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75 Exciting Vegetables for Your Garden    by Jack Staub order for
75 Exciting Vegetables for Your Garden
by Jack Staub
Order:  USA  Can
Gibbs Smith, 2005 (2005)
* * *   Reviewed by Hilary Williamson

Jack Staub tells us that he has modeled his book, 75 Exciting Vegetables for Your Garden, on Lytton Strachy's Eminent Victorians. He offers to his readers 'Eminent vegetables. Entrancing vegetables. Heirloom and hybrid. Native and transplant.' He admires their physical beauty and makes sure the reader can too, by including lovely full-page watercolor drawings of each veggie.

Staub advises that each vegetable (presented in alphabetical order) can be cultivated in North America, though some need to be started indoors. He also stretches the term vegetable to include some fruits (tomatoes and eggplants) and berries (melons). He livens up the usual horticultural information with scraps of mythology, herbal lore, history, and culinary suggestions for the edible in question. There are even quotations like Mark Twain's 'Training is everything. Cauliflower is nothing but cabbage with a college education', and the Old English proverb, 'Onions make a man wink, drink and stink.' I also rather liked the limerick starring a flighty young girl from France and the Hanabero Pepper.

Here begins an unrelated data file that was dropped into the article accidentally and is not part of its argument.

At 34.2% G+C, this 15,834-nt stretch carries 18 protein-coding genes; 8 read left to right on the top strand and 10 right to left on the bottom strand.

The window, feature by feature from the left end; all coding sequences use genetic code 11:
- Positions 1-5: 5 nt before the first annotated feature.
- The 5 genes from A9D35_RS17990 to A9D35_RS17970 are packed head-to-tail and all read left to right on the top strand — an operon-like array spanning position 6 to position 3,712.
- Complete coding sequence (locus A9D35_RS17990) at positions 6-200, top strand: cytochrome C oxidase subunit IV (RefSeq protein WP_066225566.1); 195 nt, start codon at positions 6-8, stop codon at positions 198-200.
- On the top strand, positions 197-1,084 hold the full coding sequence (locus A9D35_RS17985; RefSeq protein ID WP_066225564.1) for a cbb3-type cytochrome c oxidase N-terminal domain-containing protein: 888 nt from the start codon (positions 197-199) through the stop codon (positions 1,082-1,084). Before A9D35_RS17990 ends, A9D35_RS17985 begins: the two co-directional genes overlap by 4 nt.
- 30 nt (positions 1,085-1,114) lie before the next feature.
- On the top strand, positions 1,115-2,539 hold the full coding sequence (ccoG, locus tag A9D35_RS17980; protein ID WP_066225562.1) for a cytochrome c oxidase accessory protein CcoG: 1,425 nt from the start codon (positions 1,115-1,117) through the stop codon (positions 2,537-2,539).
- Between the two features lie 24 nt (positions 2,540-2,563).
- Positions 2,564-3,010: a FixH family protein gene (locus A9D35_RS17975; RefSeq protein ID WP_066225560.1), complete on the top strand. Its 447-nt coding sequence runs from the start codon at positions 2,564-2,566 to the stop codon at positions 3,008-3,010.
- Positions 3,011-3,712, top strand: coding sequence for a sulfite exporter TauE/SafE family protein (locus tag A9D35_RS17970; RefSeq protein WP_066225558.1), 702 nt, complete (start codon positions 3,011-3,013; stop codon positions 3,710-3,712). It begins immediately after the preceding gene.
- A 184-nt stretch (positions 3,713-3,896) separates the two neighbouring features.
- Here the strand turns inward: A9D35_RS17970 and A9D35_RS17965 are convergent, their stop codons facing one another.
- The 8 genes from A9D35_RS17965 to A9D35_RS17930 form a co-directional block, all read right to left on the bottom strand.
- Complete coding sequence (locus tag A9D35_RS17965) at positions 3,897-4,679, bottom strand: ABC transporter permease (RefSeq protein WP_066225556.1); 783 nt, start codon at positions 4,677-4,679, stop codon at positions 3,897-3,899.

The book begins with the decorative Amaranth (revered by dignitaries, from the goddess Artemis, and Montezuma, to Queen Christina of Sweden) and ends with the voluptuous Zebra Hybrid Eggplant. Along the way, we encounter exotic varietals like the Egyptian Walking Onion, the Imperial Star Artichoke (with a connection to Marilyn Monroe), the Painted Serpent Cucumber, and the Tiger Tom Tomato. Jack Staub's delightful book will open up a whole new world to those who simply eat vegetables. He tells us how to cultivate and cook vegetables, and provides a rich source of fascinating factoids for witty dinner table conversation while we ingest them - an invaluable resource for the gourmet grower.

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